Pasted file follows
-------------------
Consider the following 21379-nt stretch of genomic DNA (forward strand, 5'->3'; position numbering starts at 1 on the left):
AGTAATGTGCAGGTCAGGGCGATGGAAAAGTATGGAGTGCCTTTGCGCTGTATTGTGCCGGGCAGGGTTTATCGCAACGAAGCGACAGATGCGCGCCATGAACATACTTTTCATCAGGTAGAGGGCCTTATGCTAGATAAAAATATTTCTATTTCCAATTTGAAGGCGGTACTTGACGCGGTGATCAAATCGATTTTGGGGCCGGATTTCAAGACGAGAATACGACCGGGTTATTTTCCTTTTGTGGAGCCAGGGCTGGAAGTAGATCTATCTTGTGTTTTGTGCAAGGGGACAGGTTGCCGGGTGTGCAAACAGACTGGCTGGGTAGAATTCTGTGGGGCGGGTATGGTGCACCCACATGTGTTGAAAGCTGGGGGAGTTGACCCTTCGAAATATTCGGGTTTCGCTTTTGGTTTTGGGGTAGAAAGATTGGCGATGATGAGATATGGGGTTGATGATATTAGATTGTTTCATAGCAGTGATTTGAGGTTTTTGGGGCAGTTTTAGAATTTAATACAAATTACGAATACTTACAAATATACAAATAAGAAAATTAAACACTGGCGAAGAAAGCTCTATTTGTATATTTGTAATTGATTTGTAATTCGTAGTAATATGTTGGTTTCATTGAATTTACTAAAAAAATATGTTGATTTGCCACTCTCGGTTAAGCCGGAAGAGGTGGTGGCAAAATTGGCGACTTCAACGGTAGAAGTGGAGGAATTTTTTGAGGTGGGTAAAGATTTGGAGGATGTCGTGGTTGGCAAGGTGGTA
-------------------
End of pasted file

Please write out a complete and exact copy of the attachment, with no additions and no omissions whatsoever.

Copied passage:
Consider the following 21379-nt stretch of genomic DNA (forward strand, 5'->3'; position numbering starts at 1 on the left):
AGTAATGTGCAGGTCAGGGCGATGGAAAAGTATGGAGTGCCTTTGCGCTGTATTGTGCCGGGCAGGGTTTATCGCAACGAAGCGACAGATGCGCGCCATGAACATACTTTTCATCAGGTAGAGGGCCTTATGCTAGATAAAAATATTTCTATTTCCAATTTGAAGGCGGTACTTGACGCGGTGATCAAATCGATTTTGGGGCCGGATTTCAAGACGAGAATACGACCGGGTTATTTTCCTTTTGTGGAGCCAGGGCTGGAAGTAGATCTATCTTGTGTTTTGTGCAAGGGGACAGGTTGCCGGGTGTGCAAACAGACTGGCTGGGTAGAATTCTGTGGGGCGGGTATGGTGCACCCACATGTGTTGAAAGCTGGGGGAGTTGACCCTTCGAAATATTCGGGTTTCGCTTTTGGTTTTGGGGTAGAAAGATTGGCGATGATGAGATATGGGGTTGATGATATTAGATTGTTTCATAGCAGTGATTTGAGGTTTTTGGGGCAGTTTTAGAATTTAATACAAATTACGAATACTTACAAATATACAAATAAGAAAATTAAACACTGGCGAAGAAAGCTCTATTTGTATATTTGTAATTGATTTGTAATTCGTAGTAATATGTTGGTTTCATTGAATTTACTAAAAAAATATGTTGATTTGCCACTCTCGGTTAAGCCGGAAGAGGTGGTGGCAAAATTGGCGACTTCAACGGTAGAAGTGGAGGAATTTTTTGAGGTGGGTAAAGATTTGGAGGATGTCGTGGTTGGCAAGGTGGTA